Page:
Our beloved friend and guide Joseph P Overton passed away on Monday, June 30 in a plane crash in Midland, Michigan. Fortunately, Joe came to India in December 2001. He engaged, in his indomitable style, many students, activists, and the CCS team at our National Conference on Primary Education, New Delhi, and at the Liberty & Society Seminar, Chennai. Joe will always be in our hearts-an inspiration to persevere for freedom, peace, and prosperity for all. Sruthijiths tribute to Joe
Joe in India Mackinac Centres tribute
Joe introduced me to speed chess and I have preferred playing only that ever since. He helped me purchase a set of my own, which is my cherished possession. I played tennis with him in Midland and he had promised to teach me the serve, at which I am weakest. I still have such vivid memory of playing speed chess and tennis with him.
When I decided to return to India, Joe (and Larry Reed) invited me to spend some time at the Mackinac Centre to learn think tank management. They run the best think tank, period. I think I was their first trainee. They took me to each department of the Centre and spent a lot of their precious time in going over the smallest items of their operations. After the office time, over dinner and at the tennis court, Joe constantly encouraged me to pursue my dream. His stories still inspire me. There is no doubt that the success of CCS owes a great deal to the coaching and encouragement of Joe.
Joe came to India in December 2001 on our invitation to speak at the National Conference on Primary Education. Again, in his subtle, polite but certain style, he debated the many skeptics about the role of private sector in primary education. He always enjoyed a good argument, even a good fight. His talk Assuring Quality Education: Incentives and Mechanisms in Market-Based Systems left a lasting impression on the participants.
After the conference, Joe was planning to play tourist. When he learned that we were going to Chennai for our Liberty & Society Seminar, Joe decided, without any hesitation, to engage with students rather than monuments. Never the one to miss an opportunity to spread the message. He really has set very high standards.
The students really loved him; he was the star faculty at the seminar. Actually it was at that time that my mother passed away and I had to leave the seminar on the second day. Joe helped pulled the weight for the remaining two days. There is more to say, but it will take me a while to say it .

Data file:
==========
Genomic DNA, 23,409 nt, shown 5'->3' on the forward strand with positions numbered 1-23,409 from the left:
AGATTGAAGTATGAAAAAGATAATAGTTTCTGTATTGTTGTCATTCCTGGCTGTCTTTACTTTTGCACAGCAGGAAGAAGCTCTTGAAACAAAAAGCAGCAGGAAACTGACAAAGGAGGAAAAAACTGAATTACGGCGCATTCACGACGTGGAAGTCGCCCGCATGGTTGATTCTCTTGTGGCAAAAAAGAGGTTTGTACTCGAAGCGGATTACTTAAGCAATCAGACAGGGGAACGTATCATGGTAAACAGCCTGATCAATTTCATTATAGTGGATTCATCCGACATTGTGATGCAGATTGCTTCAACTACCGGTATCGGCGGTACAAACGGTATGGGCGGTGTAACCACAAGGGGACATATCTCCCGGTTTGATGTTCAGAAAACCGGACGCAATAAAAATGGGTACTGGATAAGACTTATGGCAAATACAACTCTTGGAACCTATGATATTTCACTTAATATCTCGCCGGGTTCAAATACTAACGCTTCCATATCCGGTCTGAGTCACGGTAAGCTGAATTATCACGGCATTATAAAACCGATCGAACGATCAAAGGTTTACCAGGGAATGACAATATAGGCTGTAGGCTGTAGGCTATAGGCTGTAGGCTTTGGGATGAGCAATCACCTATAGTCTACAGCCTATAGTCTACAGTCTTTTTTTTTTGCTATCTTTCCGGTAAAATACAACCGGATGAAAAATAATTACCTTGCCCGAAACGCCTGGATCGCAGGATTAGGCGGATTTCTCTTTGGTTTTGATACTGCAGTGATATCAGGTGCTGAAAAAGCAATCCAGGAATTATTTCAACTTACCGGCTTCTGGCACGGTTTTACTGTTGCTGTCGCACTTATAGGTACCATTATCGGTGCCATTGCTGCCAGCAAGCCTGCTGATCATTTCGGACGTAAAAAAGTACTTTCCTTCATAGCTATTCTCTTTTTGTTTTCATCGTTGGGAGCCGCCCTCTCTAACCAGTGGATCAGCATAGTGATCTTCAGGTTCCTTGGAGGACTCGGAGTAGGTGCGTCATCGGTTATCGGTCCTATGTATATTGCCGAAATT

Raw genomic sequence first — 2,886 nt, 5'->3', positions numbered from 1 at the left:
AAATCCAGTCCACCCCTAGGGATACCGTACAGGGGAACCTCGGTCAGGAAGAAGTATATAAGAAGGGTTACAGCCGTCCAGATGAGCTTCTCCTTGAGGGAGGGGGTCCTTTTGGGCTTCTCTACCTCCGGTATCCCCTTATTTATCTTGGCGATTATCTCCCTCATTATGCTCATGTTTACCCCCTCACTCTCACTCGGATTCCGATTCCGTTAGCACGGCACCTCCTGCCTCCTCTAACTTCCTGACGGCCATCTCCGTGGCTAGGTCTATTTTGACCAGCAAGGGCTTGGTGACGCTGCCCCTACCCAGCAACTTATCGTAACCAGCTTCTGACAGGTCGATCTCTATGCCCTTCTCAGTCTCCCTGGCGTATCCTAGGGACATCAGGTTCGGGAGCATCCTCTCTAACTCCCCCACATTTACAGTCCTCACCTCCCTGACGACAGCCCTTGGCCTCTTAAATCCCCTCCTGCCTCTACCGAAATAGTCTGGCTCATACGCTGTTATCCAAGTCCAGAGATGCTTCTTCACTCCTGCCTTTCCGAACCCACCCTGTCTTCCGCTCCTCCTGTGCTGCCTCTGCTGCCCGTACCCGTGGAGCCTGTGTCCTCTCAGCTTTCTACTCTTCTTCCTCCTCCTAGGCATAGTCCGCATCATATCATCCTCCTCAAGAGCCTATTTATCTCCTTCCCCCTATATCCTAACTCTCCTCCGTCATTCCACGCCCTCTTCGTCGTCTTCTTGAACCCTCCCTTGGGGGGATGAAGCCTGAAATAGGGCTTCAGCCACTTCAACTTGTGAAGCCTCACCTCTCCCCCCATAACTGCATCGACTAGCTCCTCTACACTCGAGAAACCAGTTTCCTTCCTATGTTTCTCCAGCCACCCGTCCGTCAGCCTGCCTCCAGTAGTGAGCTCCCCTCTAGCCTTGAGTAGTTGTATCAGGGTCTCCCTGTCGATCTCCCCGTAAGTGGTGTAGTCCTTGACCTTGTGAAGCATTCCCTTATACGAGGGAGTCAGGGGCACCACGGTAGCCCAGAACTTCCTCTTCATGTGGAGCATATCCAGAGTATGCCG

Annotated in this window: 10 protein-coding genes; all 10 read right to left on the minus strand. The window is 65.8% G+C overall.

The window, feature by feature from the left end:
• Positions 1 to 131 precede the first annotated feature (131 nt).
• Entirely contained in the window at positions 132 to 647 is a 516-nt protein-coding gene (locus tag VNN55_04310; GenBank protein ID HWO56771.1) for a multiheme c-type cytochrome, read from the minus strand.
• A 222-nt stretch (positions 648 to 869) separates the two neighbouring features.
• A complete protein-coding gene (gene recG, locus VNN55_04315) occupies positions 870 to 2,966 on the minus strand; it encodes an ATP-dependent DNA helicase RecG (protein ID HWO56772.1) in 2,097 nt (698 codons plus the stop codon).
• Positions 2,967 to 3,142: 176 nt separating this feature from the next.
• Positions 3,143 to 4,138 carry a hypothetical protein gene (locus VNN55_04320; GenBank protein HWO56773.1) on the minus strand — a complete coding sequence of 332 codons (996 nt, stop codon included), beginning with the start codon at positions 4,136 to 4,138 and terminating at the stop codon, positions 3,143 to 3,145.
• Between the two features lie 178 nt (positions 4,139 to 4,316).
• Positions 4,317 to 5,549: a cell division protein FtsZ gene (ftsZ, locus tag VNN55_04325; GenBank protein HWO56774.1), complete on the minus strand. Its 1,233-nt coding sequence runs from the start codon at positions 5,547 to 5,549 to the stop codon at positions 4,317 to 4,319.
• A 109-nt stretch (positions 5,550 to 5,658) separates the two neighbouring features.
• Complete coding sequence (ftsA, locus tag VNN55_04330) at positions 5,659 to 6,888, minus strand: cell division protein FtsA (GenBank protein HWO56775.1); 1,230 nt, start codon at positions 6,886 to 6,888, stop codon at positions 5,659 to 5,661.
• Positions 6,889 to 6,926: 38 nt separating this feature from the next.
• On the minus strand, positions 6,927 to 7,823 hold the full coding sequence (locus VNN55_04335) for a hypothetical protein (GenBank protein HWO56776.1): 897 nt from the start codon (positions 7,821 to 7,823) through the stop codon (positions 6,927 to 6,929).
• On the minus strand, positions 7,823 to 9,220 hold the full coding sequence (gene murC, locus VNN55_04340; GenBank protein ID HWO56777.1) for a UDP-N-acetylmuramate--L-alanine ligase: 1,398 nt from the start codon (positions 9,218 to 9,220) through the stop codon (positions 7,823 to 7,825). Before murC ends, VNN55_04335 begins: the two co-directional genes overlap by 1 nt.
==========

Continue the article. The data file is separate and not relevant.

Dr Parth J Shah
While being a research associate with the Centre for Civil Society, New Delhi, I met
Joe at the National Conference on Primary Education. His talk there revealed the
passionate person beneath the staid exterior I had first seen.
It seems just a while ago, the four days i got to spend with Joe Overton at Chennai for the Liberty & Society Seminar in December 2001. It was not just his manner, his iron clad reasoning or devastating argument served with a charming smile that caught our fancy, but the person he was, the extend to which he went to drive home a fine point, the sensitivity and finesse with which he handled certain discussions with which some of the participants were uncomfortable.. and boy, his lecture on private and political markets.. we loved him the very first day and ever since.
What comes to my mind when i hear the manner of the trajedy is the night, after a long day of lectures, we had gone to the beach where joe played guitar and when we came back, decided to play some games in his room.
All of the players were supposed to say three facts about themselves two of which is false. Others were supposed to guess which is right. When after many rounds, joe's turn came, He said.." I own a music system, I own a TV, I own an aircraft.. which is true..?" Half of the players guessed TV, others went for Music system. Then with that raise of an eyebrow and a full smile charecteristic of him, he said: " No friends, i own an aircraft" Then on our request, he told us everything about his plane, so passionately, one could sense the excitement of a teenage flying enthusiast. I remember feeling jealous.
Joe was a star faculty at our seminar. He also set standards that i seldom find met by many speakers. We in India will definitely miss him as a comrade-in-arms. But we shall definitely try and achive what he lived for in such an illustrious manner.
Sruthijith K K